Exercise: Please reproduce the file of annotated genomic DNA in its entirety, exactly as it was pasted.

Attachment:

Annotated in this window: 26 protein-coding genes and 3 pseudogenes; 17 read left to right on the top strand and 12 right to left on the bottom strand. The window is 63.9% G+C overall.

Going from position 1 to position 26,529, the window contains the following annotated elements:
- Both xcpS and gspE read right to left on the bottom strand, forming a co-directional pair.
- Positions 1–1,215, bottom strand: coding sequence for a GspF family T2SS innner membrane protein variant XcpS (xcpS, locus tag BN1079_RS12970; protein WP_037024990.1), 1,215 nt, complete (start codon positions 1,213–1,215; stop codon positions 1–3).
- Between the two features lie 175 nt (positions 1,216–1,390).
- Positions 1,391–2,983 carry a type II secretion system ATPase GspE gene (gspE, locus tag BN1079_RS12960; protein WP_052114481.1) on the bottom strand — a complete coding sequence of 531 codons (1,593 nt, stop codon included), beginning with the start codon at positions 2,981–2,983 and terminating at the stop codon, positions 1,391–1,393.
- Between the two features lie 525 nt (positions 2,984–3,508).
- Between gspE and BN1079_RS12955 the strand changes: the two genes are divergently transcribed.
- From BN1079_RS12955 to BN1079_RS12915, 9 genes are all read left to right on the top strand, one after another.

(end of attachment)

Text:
Annotated in this window: 26 protein-coding genes and 3 pseudogenes; 17 read left to right on the top strand and 12 right to left on the bottom strand. The window is 63.9% G+C overall.

Going from position 1 to position 26,529, the window contains the following annotated elements:
- Both xcpS and gspE read right to left on the bottom strand, forming a co-directional pair.
- Positions 1–1,215, bottom strand: coding sequence for a GspF family T2SS innner membrane protein variant XcpS (xcpS, locus tag BN1079_RS12970; protein WP_037024990.1), 1,215 nt, complete (start codon positions 1,213–1,215; stop codon positions 1–3).
- Between the two features lie 175 nt (positions 1,216–1,390).
- Positions 1,391–2,983 carry a type II secretion system ATPase GspE gene (gspE, locus tag BN1079_RS12960; protein WP_052114481.1) on the bottom strand — a complete coding sequence of 531 codons (1,593 nt, stop codon included), beginning with the start codon at positions 2,981–2,983 and terminating at the stop codon, positions 1,391–1,393.
- Between the two features lie 525 nt (positions 2,984–3,508).
- Between gspE and BN1079_RS12955 the strand changes: the two genes are divergently transcribed.
- From BN1079_RS12955 to BN1079_RS12915, 9 genes are all read left to right on the top strand, one after another.